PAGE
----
Merrick just recalled treats due to a high amount of thyroid hormones. (Naturally occurring). My corgi seems to pant a lot and that was one symptom of ingesting these thyroid hormones. He’s almost a year, vet checked, no heart issues. Vet “guessed” it could be stress.
My question is this–these thyroid hormones found in beef , wouldn’t that affect all beef products for dogs? My dog prefers beef flavors so I’m wondering if that might be a factor in his panting. Anyone have insight?anonymousMember
Excessive panting in a dog usually indicates pain or anxiety.
Or, the dog is hot.
We just had a Westie come in to my clinic yesterday that one of the main concerns the owner had was excessive panting. She ended up having a splenic tumor which we had to remove. Have you had an ultrasound done or only chest x-rays? Also is your dog overweight? I’ve seen more overweight Corgis than fit Corgis unfortunetly and being overweight for that breed (any breed though) is extremely dangerous. The panting could be caused by that as well.
Also how long have you been giving the Merrick treats and did the panting occur around the time you got the last effected batch or way before then?
Sorry, I wasn’t very clear–I haven’t feed him Merrick treats but after finding out the reason for the recall, wondered if all beef products are a risk, due to it being a naturally occurring hormone. He’s very fit, just under 1 year old. He does have anxiety at the vet, maybe it is stress-related….
And how do I add a pick to my profile? 🤓
Oh I see. Do you feed him other beef products? Yes beef products can all be at risk for this if the manufactuerer is using poor quality cuts of meat that contain the thyroid gland. But you won’t know until there is a recall.
As far as the anxiety/panting goes, yes dogs can certainly have anxiety, but many dogs are anxious because they are not being properly fullfilled in their life. Corgis are a herding breed and have strong drive and desire to work. Is he allowed to do any herding or does he do any sports were his mind is being challenged? Even something in your backyard like having him hunt for things or many Corgi owners commonly use whats called a “Jolly Ball” to teach their Corgis how to herd. You can buy these at most pet stores. If he’s given a job and a purpose you may find that he is more well adjusted. You could even walk him and allow him to wear a backpack to carry items of yours (not too heavy, but approrpiate for his size). If I do not exercise my dogs, especially my 4 year old, I notice they are a lot worse behaved and destructive. The same can be true for anxious dogs.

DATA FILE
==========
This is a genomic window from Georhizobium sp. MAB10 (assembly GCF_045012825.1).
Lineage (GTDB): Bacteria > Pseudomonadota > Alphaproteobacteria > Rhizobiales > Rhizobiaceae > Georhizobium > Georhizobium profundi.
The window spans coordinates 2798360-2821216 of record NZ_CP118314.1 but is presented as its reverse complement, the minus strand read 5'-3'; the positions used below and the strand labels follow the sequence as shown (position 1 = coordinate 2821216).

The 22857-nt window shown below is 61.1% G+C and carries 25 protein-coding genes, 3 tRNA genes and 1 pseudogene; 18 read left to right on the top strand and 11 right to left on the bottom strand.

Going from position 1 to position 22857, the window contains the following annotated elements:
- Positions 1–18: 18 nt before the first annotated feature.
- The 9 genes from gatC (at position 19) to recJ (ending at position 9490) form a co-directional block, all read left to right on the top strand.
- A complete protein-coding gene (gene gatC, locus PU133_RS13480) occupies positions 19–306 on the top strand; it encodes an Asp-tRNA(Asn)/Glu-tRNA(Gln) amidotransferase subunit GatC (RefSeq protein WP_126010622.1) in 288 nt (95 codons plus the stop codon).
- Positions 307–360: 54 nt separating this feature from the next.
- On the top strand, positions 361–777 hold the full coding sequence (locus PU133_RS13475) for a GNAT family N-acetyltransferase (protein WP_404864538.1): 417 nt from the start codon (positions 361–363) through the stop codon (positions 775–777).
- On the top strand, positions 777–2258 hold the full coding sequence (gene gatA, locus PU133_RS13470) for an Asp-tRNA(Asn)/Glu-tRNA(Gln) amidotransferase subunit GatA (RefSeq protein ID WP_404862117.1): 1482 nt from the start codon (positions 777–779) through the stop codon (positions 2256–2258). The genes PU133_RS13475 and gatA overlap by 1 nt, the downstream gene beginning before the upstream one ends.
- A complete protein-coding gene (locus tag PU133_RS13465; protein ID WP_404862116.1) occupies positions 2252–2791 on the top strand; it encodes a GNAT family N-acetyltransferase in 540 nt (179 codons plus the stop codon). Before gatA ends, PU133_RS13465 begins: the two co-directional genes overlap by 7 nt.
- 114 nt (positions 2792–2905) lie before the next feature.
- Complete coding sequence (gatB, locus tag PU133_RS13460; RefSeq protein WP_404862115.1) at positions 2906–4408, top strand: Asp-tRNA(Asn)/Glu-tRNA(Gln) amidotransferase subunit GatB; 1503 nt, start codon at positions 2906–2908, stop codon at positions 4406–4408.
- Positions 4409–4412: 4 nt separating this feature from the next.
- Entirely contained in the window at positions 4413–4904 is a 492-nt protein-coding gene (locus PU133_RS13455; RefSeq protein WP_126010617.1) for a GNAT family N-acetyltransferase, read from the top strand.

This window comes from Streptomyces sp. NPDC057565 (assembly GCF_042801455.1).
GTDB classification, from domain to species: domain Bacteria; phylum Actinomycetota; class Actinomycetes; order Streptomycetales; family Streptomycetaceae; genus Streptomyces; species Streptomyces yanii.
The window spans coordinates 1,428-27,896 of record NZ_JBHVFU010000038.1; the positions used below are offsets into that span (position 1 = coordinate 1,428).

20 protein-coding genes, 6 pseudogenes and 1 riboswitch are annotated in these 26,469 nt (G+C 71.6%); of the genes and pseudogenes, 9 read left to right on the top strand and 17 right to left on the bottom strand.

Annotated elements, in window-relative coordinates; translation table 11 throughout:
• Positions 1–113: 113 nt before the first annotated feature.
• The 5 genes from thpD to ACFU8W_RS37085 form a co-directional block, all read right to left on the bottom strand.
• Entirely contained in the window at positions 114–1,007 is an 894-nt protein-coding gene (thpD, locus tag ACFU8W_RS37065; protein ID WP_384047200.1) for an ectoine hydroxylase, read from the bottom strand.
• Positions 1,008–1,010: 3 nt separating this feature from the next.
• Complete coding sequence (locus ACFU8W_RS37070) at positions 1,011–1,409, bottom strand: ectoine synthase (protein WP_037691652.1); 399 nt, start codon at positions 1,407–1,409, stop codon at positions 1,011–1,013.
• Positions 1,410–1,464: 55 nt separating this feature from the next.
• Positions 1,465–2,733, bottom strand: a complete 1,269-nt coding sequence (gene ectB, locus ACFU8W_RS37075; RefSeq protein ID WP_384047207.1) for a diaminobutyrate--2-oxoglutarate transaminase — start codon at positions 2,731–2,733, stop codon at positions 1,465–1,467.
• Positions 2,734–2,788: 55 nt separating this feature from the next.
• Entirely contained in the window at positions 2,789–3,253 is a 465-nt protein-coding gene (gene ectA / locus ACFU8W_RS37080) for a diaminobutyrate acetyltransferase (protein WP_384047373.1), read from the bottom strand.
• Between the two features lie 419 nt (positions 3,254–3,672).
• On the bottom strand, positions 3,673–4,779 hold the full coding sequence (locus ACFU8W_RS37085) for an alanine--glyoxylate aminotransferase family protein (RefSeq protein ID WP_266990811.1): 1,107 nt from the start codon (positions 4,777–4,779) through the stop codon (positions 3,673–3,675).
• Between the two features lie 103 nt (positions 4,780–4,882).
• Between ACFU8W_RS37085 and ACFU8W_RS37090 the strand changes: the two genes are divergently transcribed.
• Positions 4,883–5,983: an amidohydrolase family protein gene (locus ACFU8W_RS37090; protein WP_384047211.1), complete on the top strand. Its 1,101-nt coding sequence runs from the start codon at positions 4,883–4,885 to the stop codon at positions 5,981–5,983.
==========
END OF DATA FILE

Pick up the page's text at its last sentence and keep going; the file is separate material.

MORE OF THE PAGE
You add a profile picture with gravatar.comanonymousMember
I had a corgi that lived to be a little over 9 1/2 years old. Hemangiosarcoma ended her life (it’s genetic).
Who knows, regarding beef?
I stay with a fish based kibble and add a little chopped boiled chicken, chicken broth or water, scrambled egg, tuna fish. I consider kibble to be the base.
My chicken broth recipe https://www.dogfoodadvisor.com/forums/topic/grain-free-2/#post-109751
Boil a chicken once a month, dogs love chicken 🙂
Still give them cooked red meat once in a while, but not that often. Not sure about it, gave it up myself, decades ago.
PS: I had to walk that corgi 5 miles a day and feed measured amounts of food twice a day, no treats, to keep her weight within normal limits.
She did not tolerate heat well, panted if it was over 68 degrees.
She shedded a lot too.Charles BMember
Our Aussie would pant a lot. We ended up switching her to neutral/cooling proteins and she got significantly better. But herding dogs need jobs. Our two Golden’s are lazy or playful out in the yard. But the Aussie will fetch until she collapses.
Thanks everyone. All helpful.Debbie DMember
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